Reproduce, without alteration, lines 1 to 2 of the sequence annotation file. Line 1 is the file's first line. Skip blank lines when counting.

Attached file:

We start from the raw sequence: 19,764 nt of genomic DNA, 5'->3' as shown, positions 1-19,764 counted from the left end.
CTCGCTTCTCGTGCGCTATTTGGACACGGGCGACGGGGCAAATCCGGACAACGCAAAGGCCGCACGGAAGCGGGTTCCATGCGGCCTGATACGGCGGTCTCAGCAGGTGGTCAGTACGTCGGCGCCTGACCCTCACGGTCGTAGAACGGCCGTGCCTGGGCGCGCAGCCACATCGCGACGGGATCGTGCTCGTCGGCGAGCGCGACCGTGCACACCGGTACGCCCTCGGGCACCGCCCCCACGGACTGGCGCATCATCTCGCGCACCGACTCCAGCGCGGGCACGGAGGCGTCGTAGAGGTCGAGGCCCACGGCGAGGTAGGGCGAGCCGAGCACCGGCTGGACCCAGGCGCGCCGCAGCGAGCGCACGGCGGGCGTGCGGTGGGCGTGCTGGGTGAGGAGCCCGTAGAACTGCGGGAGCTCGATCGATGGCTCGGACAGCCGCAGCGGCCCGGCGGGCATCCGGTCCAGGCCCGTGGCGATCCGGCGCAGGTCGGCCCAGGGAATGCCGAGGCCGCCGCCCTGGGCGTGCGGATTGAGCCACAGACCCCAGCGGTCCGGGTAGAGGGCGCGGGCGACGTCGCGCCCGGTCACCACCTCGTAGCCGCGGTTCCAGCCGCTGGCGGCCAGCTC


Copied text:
We start from the raw sequence: 19,764 nt of genomic DNA, 5'->3' as shown, positions 1-19,764 counted from the left end.
CTCGCTTCTCGTGCGCTATTTGGACACGGGCGACGGGGCAAATCCGGACAACGCAAAGGCCGCACGGAAGCGGGTTCCATGCGGCCTGATACGGCGGTCTCAGCAGGTGGTCAGTACGTCGGCGCCTGACCCTCACGGTCGTAGAACGGCCGTGCCTGGGCGCGCAGCCACATCGCGACGGGATCGTGCTCGTCGGCGAGCGCGACCGTGCACACCGGTACGCCCTCGGGCACCGCCCCCACGGACTGGCGCATCATCTCGCGCACCGACTCCAGCGCGGGCACGGAGGCGTCGTAGAGGTCGAGGCCCACGGCGAGGTAGGGCGAGCCGAGCACCGGCTGGACCCAGGCGCGCCGCAGCGAGCGCACGGCGGGCGTGCGGTGGGCGTGCTGGGTGAGGAGCCCGTAGAACTGCGGGAGCTCGATCGATGGCTCGGACAGCCGCAGCGGCCCGGCGGGCATCCGGTCCAGGCCCGTGGCGATCCGGCGCAGGTCGGCCCAGGGAATGCCGAGGCCGCCGCCCTGGGCGTGCGGATTGAGCCACAGACCCCAGCGGTCCGGGTAGAGGGCGCGGGCGACGTCGCGCCCGGTCACCACCTCGTAGCCGCGGTTCCAGCCGCTGGCGGCCAGCTC